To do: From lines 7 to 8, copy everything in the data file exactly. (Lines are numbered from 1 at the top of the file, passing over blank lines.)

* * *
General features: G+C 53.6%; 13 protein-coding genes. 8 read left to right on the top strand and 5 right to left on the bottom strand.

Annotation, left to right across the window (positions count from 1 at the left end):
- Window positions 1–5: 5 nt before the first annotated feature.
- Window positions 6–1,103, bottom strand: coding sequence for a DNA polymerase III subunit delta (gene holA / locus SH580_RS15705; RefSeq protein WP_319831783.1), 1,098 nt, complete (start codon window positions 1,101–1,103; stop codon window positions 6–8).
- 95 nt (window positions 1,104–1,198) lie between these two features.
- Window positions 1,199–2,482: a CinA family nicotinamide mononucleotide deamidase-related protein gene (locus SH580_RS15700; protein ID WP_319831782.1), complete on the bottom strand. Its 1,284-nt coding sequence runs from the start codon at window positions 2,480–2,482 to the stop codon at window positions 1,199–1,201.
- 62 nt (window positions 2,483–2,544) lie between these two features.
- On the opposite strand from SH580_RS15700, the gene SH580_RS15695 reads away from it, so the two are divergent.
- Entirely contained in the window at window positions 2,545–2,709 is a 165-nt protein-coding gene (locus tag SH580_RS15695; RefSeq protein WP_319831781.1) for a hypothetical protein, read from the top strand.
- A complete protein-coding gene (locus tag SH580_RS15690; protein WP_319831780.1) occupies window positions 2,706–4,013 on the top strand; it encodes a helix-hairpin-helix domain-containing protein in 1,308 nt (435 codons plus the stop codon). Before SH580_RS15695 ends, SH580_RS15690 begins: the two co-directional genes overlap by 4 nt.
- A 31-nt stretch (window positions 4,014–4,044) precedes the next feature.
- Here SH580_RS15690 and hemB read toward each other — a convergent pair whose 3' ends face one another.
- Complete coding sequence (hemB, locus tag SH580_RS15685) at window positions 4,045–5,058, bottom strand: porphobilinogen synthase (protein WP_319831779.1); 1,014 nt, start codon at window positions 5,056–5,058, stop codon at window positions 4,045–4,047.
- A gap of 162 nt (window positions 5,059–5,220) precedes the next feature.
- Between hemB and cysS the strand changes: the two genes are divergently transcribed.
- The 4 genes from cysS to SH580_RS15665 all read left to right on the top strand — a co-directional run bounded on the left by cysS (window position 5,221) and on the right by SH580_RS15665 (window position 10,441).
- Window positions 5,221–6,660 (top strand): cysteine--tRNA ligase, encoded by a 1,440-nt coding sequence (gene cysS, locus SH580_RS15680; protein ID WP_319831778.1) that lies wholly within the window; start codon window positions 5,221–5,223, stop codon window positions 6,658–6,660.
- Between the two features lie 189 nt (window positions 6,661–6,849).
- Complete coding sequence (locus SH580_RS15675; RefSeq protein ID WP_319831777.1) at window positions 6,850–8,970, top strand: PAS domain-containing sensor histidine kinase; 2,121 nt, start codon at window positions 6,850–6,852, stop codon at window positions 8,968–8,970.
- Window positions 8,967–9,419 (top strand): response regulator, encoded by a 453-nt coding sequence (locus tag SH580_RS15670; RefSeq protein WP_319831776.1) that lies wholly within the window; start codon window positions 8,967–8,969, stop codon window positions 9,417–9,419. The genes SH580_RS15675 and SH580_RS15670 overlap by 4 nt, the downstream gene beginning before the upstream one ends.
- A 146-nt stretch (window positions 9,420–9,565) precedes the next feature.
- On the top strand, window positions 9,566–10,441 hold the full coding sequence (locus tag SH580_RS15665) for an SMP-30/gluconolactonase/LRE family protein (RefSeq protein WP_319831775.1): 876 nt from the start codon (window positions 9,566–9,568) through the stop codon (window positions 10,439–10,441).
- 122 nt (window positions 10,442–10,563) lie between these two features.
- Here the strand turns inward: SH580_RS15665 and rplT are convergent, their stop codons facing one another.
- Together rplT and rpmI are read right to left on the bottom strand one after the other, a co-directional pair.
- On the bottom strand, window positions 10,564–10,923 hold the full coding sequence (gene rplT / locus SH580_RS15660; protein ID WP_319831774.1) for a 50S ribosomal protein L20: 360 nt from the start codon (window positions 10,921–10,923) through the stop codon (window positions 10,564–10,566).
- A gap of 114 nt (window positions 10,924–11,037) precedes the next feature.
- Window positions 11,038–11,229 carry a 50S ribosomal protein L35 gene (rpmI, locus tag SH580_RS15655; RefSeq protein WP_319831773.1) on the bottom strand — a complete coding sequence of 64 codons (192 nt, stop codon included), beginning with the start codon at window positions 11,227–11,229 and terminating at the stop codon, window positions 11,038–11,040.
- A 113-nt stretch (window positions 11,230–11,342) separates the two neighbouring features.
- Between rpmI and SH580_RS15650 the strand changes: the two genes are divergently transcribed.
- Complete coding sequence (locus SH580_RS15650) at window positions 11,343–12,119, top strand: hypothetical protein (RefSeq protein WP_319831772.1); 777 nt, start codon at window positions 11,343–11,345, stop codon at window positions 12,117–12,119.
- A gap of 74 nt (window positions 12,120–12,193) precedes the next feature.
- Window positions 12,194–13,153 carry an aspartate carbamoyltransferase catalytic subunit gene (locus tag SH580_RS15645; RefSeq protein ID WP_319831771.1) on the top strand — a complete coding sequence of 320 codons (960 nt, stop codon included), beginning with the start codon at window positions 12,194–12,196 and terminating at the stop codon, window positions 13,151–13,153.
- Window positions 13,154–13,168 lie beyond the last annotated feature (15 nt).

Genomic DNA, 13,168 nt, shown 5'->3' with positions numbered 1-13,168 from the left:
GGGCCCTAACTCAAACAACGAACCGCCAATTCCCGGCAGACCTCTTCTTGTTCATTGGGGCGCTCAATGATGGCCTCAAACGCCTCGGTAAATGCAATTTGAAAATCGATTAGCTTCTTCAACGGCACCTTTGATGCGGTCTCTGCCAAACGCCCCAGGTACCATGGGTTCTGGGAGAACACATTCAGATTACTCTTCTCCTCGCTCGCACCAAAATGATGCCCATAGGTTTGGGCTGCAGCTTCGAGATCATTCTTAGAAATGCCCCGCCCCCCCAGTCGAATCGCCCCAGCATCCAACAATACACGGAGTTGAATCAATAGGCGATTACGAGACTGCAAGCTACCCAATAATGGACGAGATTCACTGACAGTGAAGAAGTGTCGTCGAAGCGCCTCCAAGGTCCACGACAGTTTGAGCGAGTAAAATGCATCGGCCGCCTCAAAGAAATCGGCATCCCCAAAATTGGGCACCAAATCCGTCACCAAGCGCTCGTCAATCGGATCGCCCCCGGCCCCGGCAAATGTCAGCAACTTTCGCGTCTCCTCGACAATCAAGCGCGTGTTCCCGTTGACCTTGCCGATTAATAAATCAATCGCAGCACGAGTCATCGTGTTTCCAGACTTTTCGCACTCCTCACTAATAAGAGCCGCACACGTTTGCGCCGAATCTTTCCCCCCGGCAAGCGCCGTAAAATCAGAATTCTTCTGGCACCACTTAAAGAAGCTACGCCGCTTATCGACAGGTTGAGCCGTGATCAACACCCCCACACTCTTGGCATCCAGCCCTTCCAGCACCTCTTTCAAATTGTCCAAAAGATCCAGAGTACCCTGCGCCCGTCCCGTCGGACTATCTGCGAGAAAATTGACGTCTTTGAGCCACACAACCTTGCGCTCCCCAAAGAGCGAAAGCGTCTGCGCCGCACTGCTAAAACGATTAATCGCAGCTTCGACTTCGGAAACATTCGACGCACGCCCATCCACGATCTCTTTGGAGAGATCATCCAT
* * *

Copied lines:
- 62 nt (window positions 2,483–2,544) lie between these two features.
- On the opposite strand from SH580_RS15700, the gene SH580_RS15695 reads away from it, so the two are divergent.